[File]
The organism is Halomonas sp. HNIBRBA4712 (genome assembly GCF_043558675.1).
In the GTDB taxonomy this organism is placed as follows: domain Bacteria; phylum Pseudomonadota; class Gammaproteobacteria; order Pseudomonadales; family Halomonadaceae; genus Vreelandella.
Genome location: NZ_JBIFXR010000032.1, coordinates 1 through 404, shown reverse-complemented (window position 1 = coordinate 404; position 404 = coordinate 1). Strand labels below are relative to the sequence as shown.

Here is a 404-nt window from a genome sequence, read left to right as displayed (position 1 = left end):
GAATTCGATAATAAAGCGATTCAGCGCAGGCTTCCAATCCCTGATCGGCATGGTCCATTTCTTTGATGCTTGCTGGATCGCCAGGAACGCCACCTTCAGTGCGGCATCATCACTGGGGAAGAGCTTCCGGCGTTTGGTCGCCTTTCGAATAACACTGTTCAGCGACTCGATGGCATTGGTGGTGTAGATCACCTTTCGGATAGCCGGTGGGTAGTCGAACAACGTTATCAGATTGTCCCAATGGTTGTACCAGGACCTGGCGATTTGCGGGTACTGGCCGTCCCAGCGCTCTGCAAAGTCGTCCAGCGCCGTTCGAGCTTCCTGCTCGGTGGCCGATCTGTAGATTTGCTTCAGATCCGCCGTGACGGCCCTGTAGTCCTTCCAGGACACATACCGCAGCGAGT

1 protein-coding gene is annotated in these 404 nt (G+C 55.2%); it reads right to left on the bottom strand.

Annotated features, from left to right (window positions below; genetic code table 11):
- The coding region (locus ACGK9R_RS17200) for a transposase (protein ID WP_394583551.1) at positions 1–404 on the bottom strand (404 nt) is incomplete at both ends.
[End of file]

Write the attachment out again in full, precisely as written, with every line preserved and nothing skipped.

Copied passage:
The organism is Halomonas sp. HNIBRBA4712 (genome assembly GCF_043558675.1).
In the GTDB taxonomy this organism is placed as follows: domain Bacteria; phylum Pseudomonadota; class Gammaproteobacteria; order Pseudomonadales; family Halomonadaceae; genus Vreelandella.
Genome location: NZ_JBIFXR010000032.1, coordinates 1 through 404, shown reverse-complemented (window position 1 = coordinate 404; position 404 = coordinate 1). Strand labels below are relative to the sequence as shown.

Here is a 404-nt window from a genome sequence, read left to right as displayed (position 1 = left end):
GAATTCGATAATAAAGCGATTCAGCGCAGGCTTCCAATCCCTGATCGGCATGGTCCATTTCTTTGATGCTTGCTGGATCGCCAGGAACGCCACCTTCAGTGCGGCATCATCACTGGGGAAGAGCTTCCGGCGTTTGGTCGCCTTTCGAATAACACTGTTCAGCGACTCGATGGCATTGGTGGTGTAGATCACCTTTCGGATAGCCGGTGGGTAGTCGAACAACGTTATCAGATTGTCCCAATGGTTGTACCAGGACCTGGCGATTTGCGGGTACTGGCCGTCCCAGCGCTCTGCAAAGTCGTCCAGCGCCGTTCGAGCTTCCTGCTCGGTGGCCGATCTGTAGATTTGCTTCAGATCCGCCGTGACGGCCCTGTAGTCCTTCCAGGACACATACCGCAGCGAGT

1 protein-coding gene is annotated in these 404 nt (G+C 55.2%); it reads right to left on the bottom strand.

Annotated features, from left to right (window positions below; genetic code table 11):
- The coding region (locus ACGK9R_RS17200) for a transposase (protein ID WP_394583551.1) at positions 1–404 on the bottom strand (404 nt) is incomplete at both ends.